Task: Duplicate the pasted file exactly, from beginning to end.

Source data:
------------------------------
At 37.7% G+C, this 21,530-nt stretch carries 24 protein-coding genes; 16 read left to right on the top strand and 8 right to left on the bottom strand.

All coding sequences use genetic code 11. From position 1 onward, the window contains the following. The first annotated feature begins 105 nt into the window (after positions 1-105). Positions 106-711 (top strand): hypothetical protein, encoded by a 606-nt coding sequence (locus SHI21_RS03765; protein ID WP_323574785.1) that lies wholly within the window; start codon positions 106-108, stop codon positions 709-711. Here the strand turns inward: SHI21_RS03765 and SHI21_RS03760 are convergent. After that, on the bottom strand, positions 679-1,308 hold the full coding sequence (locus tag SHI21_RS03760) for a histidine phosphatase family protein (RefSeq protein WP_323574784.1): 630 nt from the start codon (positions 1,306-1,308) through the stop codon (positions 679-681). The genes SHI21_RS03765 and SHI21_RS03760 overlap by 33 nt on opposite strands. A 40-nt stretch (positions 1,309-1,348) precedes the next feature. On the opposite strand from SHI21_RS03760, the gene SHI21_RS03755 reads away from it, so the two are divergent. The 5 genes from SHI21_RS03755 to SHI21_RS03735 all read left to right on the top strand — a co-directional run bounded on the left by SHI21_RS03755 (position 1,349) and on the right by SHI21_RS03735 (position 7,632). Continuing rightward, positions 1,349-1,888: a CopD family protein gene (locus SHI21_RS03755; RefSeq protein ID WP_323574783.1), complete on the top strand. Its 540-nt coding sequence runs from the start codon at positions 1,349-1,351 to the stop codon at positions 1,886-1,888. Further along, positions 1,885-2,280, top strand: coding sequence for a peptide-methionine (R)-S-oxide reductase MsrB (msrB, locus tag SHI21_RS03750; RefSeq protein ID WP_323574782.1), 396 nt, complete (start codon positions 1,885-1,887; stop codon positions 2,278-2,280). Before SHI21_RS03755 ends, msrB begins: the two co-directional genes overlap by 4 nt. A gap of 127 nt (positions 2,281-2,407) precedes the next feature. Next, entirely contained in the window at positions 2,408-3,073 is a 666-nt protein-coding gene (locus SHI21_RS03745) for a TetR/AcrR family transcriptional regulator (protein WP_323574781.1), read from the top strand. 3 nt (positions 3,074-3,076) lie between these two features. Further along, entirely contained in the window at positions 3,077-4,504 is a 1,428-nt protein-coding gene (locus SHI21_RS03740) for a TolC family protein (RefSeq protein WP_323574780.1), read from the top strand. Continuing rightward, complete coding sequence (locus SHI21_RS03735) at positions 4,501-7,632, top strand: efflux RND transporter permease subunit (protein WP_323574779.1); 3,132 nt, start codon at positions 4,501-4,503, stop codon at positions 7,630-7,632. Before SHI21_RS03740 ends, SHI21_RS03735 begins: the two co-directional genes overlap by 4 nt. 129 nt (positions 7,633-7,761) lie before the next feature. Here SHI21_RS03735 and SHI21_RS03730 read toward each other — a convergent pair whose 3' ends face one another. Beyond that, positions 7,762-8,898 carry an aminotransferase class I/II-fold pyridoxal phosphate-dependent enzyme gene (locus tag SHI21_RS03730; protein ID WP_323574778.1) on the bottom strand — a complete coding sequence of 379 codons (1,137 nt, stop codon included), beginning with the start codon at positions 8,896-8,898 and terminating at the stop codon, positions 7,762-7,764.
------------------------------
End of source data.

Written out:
At 37.7% G+C, this 21,530-nt stretch carries 24 protein-coding genes; 16 read left to right on the top strand and 8 right to left on the bottom strand.

All coding sequences use genetic code 11. From position 1 onward, the window contains the following. The first annotated feature begins 105 nt into the window (after positions 1-105). Positions 106-711 (top strand): hypothetical protein, encoded by a 606-nt coding sequence (locus SHI21_RS03765; protein ID WP_323574785.1) that lies wholly within the window; start codon positions 106-108, stop codon positions 709-711. Here the strand turns inward: SHI21_RS03765 and SHI21_RS03760 are convergent. After that, on the bottom strand, positions 679-1,308 hold the full coding sequence (locus tag SHI21_RS03760) for a histidine phosphatase family protein (RefSeq protein WP_323574784.1): 630 nt from the start codon (positions 1,306-1,308) through the stop codon (positions 679-681). The genes SHI21_RS03765 and SHI21_RS03760 overlap by 33 nt on opposite strands. A 40-nt stretch (positions 1,309-1,348) precedes the next feature. On the opposite strand from SHI21_RS03760, the gene SHI21_RS03755 reads away from it, so the two are divergent. The 5 genes from SHI21_RS03755 to SHI21_RS03735 all read left to right on the top strand — a co-directional run bounded on the left by SHI21_RS03755 (position 1,349) and on the right by SHI21_RS03735 (position 7,632). Continuing rightward, positions 1,349-1,888: a CopD family protein gene (locus SHI21_RS03755; RefSeq protein ID WP_323574783.1), complete on the top strand. Its 540-nt coding sequence runs from the start codon at positions 1,349-1,351 to the stop codon at positions 1,886-1,888. Further along, positions 1,885-2,280, top strand: coding sequence for a peptide-methionine (R)-S-oxide reductase MsrB (msrB, locus tag SHI21_RS03750; RefSeq protein ID WP_323574782.1), 396 nt, complete (start codon positions 1,885-1,887; stop codon positions 2,278-2,280). Before SHI21_RS03755 ends, msrB begins: the two co-directional genes overlap by 4 nt. A gap of 127 nt (positions 2,281-2,407) precedes the next feature. Next, entirely contained in the window at positions 2,408-3,073 is a 666-nt protein-coding gene (locus SHI21_RS03745) for a TetR/AcrR family transcriptional regulator (protein WP_323574781.1), read from the top strand. 3 nt (positions 3,074-3,076) lie between these two features. Further along, entirely contained in the window at positions 3,077-4,504 is a 1,428-nt protein-coding gene (locus SHI21_RS03740) for a TolC family protein (RefSeq protein WP_323574780.1), read from the top strand. Continuing rightward, complete coding sequence (locus SHI21_RS03735) at positions 4,501-7,632, top strand: efflux RND transporter permease subunit (protein WP_323574779.1); 3,132 nt, start codon at positions 4,501-4,503, stop codon at positions 7,630-7,632. Before SHI21_RS03740 ends, SHI21_RS03735 begins: the two co-directional genes overlap by 4 nt. 129 nt (positions 7,633-7,761) lie before the next feature. Here SHI21_RS03735 and SHI21_RS03730 read toward each other — a convergent pair whose 3' ends face one another. Beyond that, positions 7,762-8,898 carry an aminotransferase class I/II-fold pyridoxal phosphate-dependent enzyme gene (locus tag SHI21_RS03730; protein ID WP_323574778.1) on the bottom strand — a complete coding sequence of 379 codons (1,137 nt, stop codon included), beginning with the start codon at positions 8,896-8,898 and terminating at the stop codon, positions 7,762-7,764.